Words by Sean Moeller, Illustration by Johnnie Cluney, Sound engineering by Mike Gentry
She's still the Dutchess and he's still the Duke on the Pacific Northwest band's sophomore album, "Sunrise/Sunset," but Kimberly Morrison and Jesse Lortz have put together an enhanced vision of who they were on their debut album. The Dutchess & The Duke is certainly one of the finest folk bands working today, writing songs that should have existed decades ago, when there were no such things as digital recordings or MPEG-1 Audio Layer 3s, when everything one heard was bejazzled with the blissful hiss and hum of analog tape. It was as much of what we heard and as soothing of a sound as the box fan turned on in the bedroom at night, for some, when cooling the air isn't the reason for doing it. It was, most likely, one of Lortz's first loves. Instead of taping or push-pinning magazine cut-outs of Pete Townsend or Neil Young on his walls in junior high and high school, he would have - if he could have - taped a photographic representation of analog tape hiss to the wall. He may have even - at night - wished upon that torn out piece of paper hanging on that broad side of painted dry wall, believing that doing so would some day let him fall or work into a world that would never be missing that same hum and hiss. Lortz would have been much more at home then. And by "then," we mean another time when recording procedures were so much simpler and so much more complex, needing a near perfect performance from everyone in the group to be a take worth keeping, when the room was an auxiliary player and there were fewer ways to be anything other than what you actually were as a singer, a musician and a presence. The music and the songs on "Sunrise/Sunset" rely on this authenticity and even more so on this ability to suggest different things at once.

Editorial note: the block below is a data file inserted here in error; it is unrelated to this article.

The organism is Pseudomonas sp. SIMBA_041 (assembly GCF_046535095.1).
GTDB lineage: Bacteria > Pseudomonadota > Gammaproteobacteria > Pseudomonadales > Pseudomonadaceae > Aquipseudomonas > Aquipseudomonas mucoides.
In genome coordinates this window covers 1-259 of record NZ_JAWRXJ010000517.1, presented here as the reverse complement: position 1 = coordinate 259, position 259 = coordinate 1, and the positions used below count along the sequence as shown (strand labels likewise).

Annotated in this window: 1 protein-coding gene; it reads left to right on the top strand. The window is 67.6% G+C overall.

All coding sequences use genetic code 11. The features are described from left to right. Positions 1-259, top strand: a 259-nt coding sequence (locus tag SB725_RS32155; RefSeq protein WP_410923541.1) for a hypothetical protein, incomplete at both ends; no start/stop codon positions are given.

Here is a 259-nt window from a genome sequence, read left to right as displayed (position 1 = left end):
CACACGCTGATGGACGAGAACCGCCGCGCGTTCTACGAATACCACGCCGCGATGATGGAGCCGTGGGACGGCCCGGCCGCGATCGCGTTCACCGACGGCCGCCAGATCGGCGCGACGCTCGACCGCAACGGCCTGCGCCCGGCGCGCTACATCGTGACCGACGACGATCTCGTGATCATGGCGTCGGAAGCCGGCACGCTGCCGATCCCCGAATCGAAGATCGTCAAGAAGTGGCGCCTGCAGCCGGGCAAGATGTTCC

For the most part, Lortz and Morrison make their music feel as sun-kissed as it could possibly get, skirting any kind of reddening of the skin, avoiding damage, just giving smooches, just letting you feel as if the outside temperatures were no different than inside temperatures, as if you were walking through a continued climate - only, there's the sun meeting you halfway. It's this randomly measured way of feeling completely eased into a spot, the same way you get when you plop down on your couch, in the same spot as always, recognizing that you're the one carving the cushioning into your specifically molded ass shape. You can't fight it and you can't help but feel that your couch is better off with you having been there many times previously. That's the music, but the lyrical writing done by the pair is splendid in its seeming contrast, begging for answers to some of the more dizzying questions that tend to occupy heavy hearts, not those that occupy those kissed upon hearts at leisure, when a day's asking for nothing other than carefree floating time. You have lovers continually asking if they're missing something, if they're just forgetting or refusing to see something so obvious. It could just be that lessons have been learned the hard way over the years, but there's a healthy dose of skepticism that these emotions are all built upon the sand and there's no sense in getting too partial to any of them, or the people who are offering them. There are frequent mentions of hands, and an emphasis on the indisputable fact that most everyone has two of them and they each can be doing opposite things at the same time - with enough coordination and skill. Lortz sings on the album's lead-off track "Hands," "One hand gone and the other trying to hold on," and later on the record about a woman holding him, but there exists an ominous tone, "In your heart, there's another man and I just think that's wrong." There's a duplicity to these sugars and to these bitter strains of cruel medicine that ultimately still equate to a delicious sweetness.